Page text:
My feet pound the pavement, left, right, up, down, endless exertion just to burn a few calories. On the road, my head clears out the daily worries as prayers and ideas float to the top. Inside, my iPod plays my favorite playlist.
Words are flowing out like endless rain into a paper cup. They slither while they pass, they slip across the universe.
The huge neighborhood hill looms above. Can I make it to the top? A straight line will be quickest if I don’t stop but it’s much too steep. Left, right, up, down, I serpentine the course, foot by foot, rising closer to the summit.
Pools of sorrow, waves of joy are drifting through my open mind, possessing and caressing me….nothing’s gonna change my world.
TV images replay in my mind. The candidates aspire, their words inspire, the confetti swirls around boys and girls, red or blue, red and blue. One way or another, historic changes are about to happen.
There’s nothing you can do that can’t be done. Nothing you can sing that can’t be sung. Nothing you can say but you can learn how to play the game. It’s easy…
The first time I watched Across the Universe, my mouth gaped open in amazement. Though set in America during the late 1960s and early 1970s, this is a film, not a documentary. It’s a musical, magical, lyrical love story that springs from the lyrics of great songs by The Beatles.
For us Baby Boomers, this is the soundtrack of our youth—music we heard when the raw, personal energy of changing from children to adults was amplified with sharp pains of lost innocence; when war and assassinations changed our nation and illuminated the certainty of our own mortality.
There’s nothing you can make that can’t be made. No one you can save that can’t be saved. Nothing you can do but you can learn how to be you in time. It’s easy…
Across the Universe is a love story between Jude, a ship builder from Liverpool who travels to America, and Lucy, a student-turned-activist who protests the Vietnam War in support of her brother Max, a recent draftee.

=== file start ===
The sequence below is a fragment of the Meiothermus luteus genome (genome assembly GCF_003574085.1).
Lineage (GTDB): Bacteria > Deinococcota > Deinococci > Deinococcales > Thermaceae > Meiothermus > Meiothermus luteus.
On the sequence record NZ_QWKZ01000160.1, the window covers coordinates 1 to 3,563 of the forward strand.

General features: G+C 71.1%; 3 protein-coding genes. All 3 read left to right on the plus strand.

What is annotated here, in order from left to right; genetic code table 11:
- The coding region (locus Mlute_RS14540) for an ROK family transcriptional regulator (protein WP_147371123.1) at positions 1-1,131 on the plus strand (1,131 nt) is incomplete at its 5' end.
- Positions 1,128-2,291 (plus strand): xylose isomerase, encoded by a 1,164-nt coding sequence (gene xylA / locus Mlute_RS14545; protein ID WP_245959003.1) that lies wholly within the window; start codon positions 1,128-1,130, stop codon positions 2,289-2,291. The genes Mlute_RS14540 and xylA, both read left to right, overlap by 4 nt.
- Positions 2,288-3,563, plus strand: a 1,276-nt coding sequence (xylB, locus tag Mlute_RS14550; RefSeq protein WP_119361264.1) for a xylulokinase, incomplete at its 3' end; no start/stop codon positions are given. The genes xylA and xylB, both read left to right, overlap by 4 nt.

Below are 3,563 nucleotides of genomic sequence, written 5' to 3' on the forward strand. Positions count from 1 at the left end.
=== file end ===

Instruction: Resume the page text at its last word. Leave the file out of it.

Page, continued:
Along the way we meet Jojo, Sadie, Prudence, Mr. Kite and other characters who leap out of the songs onto the screen in full and living Technicolor. They are all instantly familiar, for parts of them live in each of us. They become immersed in the events and youthful culture of the 60s, but can’t escape the changes happening around them. They struggle with the physical and psychological horrors of war, both far away and close at home.
I look at the world and notice it’s turning, while my guitar gently weeps. With every mistake we must surely be learning, still my guitar gently weeps.
Slammed around by societal forces, they learn deeply that loss can strike at any time. They become separated by ambition, depression, jealousy, greed and pride. One loses a friend, another loses a lover; one loses his mind, another loses a home.
When I find myself in times of trouble, Mother Mary comes to me, speaking words of wisdom, let it be.
Jude is forced to reflect on his painful, recent past, deciding who and what is most important in his life. But instead of hiding away on an island in his own corner of the world, he invites more change into his life, choosing to reach out and engage, to live and to love.
And anytime you feel the pain, hey Jude, refrain, don’t carry the world upon your shoulder. For well you know that it’s a fool who plays it cool by making the world a little colder.
When St. Paul wrote his letter to the Romans, his world was also experiencing incredible changes. The church was growing in Corinth, Ephesus and Thessalonica, though factions clashed over beliefs. He sent his letter, a literary epistle that outlines many of the universal truths and beliefs in his preaching, to friends as a way to introduce himself to the Romans.
In this weekend’s second reading (Rom 13:8-10), Paul writes that we should “owe nothing to anyone, except to love another; for the one who loves another has fulfilled the law.”
It’s easy…All you need is love…all you need is love…all you need is love, love is all you need.
But love is more than a feeling or an attitude—it’s a choice, an action, a commitment—to ourselves, to our family and friends, to our nation and the people of this world.
As I finish my run, a new playlist starts, streaming songs from gospel rock band dc Talk. One of the songs stands out:
I don’t care what they say, I don’t care care what ya heard. The word love, love is a verb.
Imagine…if that song became the soundtrack of our lives today.
First published in the September 5, 2008 issue of The Tennessee Register.
© 2008 Christopher Fenoglio